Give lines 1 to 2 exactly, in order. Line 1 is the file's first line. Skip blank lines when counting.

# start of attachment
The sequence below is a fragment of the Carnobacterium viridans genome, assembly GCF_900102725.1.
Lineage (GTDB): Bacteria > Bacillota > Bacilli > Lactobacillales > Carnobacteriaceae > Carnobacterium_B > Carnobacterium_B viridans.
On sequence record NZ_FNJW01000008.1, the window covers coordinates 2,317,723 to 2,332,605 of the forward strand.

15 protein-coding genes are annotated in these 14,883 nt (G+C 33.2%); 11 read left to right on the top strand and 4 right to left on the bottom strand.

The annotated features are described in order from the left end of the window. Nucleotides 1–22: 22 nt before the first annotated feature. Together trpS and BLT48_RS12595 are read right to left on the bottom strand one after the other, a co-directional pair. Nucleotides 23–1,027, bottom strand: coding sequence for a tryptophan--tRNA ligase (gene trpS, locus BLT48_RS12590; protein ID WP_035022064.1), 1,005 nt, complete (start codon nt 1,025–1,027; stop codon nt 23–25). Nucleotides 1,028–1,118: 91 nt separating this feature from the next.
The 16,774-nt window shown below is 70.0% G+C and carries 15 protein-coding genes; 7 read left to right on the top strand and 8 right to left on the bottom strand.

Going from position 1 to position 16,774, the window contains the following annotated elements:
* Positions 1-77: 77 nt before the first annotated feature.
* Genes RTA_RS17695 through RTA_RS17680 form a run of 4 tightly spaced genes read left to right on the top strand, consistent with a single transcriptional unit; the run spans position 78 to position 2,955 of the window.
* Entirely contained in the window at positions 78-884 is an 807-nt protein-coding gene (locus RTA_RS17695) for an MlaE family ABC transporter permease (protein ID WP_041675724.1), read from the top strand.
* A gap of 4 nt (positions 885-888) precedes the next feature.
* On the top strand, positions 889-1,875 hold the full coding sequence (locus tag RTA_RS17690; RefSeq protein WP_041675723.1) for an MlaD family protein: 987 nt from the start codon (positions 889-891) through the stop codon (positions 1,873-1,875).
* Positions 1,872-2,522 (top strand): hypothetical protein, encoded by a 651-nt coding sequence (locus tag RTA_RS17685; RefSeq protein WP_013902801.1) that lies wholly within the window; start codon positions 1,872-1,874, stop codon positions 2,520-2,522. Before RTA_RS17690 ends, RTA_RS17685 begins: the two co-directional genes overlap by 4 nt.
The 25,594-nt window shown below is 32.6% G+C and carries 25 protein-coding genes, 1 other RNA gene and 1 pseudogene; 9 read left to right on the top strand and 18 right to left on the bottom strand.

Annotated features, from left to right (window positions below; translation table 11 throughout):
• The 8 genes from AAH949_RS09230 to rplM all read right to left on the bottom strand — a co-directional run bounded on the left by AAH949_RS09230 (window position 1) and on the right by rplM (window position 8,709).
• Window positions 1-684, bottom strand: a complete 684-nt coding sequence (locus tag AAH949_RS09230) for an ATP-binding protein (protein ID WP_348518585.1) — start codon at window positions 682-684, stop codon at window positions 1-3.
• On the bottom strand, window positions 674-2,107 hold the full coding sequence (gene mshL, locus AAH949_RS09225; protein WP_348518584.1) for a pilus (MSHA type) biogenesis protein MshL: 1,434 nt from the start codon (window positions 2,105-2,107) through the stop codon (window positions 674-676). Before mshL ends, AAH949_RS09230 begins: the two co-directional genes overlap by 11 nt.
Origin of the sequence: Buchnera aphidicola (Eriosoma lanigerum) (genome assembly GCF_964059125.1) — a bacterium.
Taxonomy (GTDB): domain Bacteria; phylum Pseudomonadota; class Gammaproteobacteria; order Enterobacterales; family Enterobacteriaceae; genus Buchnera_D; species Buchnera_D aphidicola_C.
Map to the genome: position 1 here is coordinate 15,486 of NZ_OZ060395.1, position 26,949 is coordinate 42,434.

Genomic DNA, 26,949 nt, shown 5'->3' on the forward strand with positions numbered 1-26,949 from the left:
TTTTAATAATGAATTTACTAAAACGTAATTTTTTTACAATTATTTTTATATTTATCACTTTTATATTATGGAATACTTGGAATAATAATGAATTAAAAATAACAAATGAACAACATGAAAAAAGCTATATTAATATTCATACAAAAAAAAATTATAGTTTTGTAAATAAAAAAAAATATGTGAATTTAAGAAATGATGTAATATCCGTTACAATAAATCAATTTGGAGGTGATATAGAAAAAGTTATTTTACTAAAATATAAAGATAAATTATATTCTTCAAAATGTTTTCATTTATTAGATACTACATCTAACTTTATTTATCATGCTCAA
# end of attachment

The sequence below is a fragment of the Carnobacterium viridans genome, assembly GCF_900102725.1.
Lineage (GTDB): Bacteria > Bacillota > Bacilli > Lactobacillales > Carnobacteriaceae > Carnobacterium_B > Carnobacterium_B viridans.